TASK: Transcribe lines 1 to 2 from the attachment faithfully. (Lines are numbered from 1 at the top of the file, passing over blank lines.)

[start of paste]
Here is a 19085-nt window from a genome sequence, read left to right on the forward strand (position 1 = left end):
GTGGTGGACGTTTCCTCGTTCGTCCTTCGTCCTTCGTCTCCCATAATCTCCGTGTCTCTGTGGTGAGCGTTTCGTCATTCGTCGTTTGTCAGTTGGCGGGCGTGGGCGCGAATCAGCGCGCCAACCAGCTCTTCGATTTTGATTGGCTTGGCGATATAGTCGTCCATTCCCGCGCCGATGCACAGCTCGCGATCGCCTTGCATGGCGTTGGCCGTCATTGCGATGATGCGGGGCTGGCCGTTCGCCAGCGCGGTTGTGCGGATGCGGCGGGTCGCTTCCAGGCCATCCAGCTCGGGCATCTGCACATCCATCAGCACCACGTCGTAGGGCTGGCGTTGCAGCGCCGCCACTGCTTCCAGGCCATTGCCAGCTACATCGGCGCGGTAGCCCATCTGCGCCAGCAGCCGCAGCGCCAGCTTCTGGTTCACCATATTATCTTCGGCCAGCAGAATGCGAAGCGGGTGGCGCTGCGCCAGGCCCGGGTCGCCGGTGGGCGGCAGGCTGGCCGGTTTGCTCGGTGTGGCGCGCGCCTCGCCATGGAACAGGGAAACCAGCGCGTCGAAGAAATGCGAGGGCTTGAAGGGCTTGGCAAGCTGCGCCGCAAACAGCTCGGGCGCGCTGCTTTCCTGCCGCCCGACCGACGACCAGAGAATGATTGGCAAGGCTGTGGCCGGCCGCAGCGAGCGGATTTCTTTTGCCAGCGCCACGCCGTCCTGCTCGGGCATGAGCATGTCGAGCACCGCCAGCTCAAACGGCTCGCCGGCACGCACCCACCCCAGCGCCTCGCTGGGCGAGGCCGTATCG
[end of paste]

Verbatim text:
Here is a 19085-nt window from a genome sequence, read left to right on the forward strand (position 1 = left end):
GTGGTGGACGTTTCCTCGTTCGTCCTTCGTCCTTCGTCTCCCATAATCTCCGTGTCTCTGTGGTGAGCGTTTCGTCATTCGTCGTTTGTCAGTTGGCGGGCGTGGGCGCGAATCAGCGCGCCAACCAGCTCTTCGATTTTGATTGGCTTGGCGATATAGTCGTCCATTCCCGCGCCGATGCACAGCTCGCGATCGCCTTGCATGGCGTTGGCCGTCATTGCGATGATGCGGGGCTGGCCGTTCGCCAGCGCGGTTGTGCGGATGCGGCGGGTCGCTTCCAGGCCATCCAGCTCGGGCATCTGCACATCCATCAGCACCACGTCGTAGGGCTGGCGTTGCAGCGCCGCCACTGCTTCCAGGCCATTGCCAGCTACATCGGCGCGGTAGCCCATCTGCGCCAGCAGCCGCAGCGCCAGCTTCTGGTTCACCATATTATCTTCGGCCAGCAGAATGCGAAGCGGGTGGCGCTGCGCCAGGCCCGGGTCGCCGGTGGGCGGCAGGCTGGCCGGTTTGCTCGGTGTGGCGCGCGCCTCGCCATGGAACAGGGAAACCAGCGCGTCGAAGAAATGCGAGGGCTTGAAGGGCTTGGCAAGCTGCGCCGCAAACAGCTCGGGCGCGCTGCTTTCCTGCCGCCCGACCGACGACCAGAGAATGATTGGCAAGGCTGTGGCCGGCCGCAGCGAGCGGATTTCTTTTGCCAGCGCCACGCCGTCCTGCTCGGGCATGAGCATGTCGAGCACCGCCAGCTCAAACGGCTCGCCGGCACGCACCCACCCCAGCGCCTCGCTGGGCGAGGCCGTATCG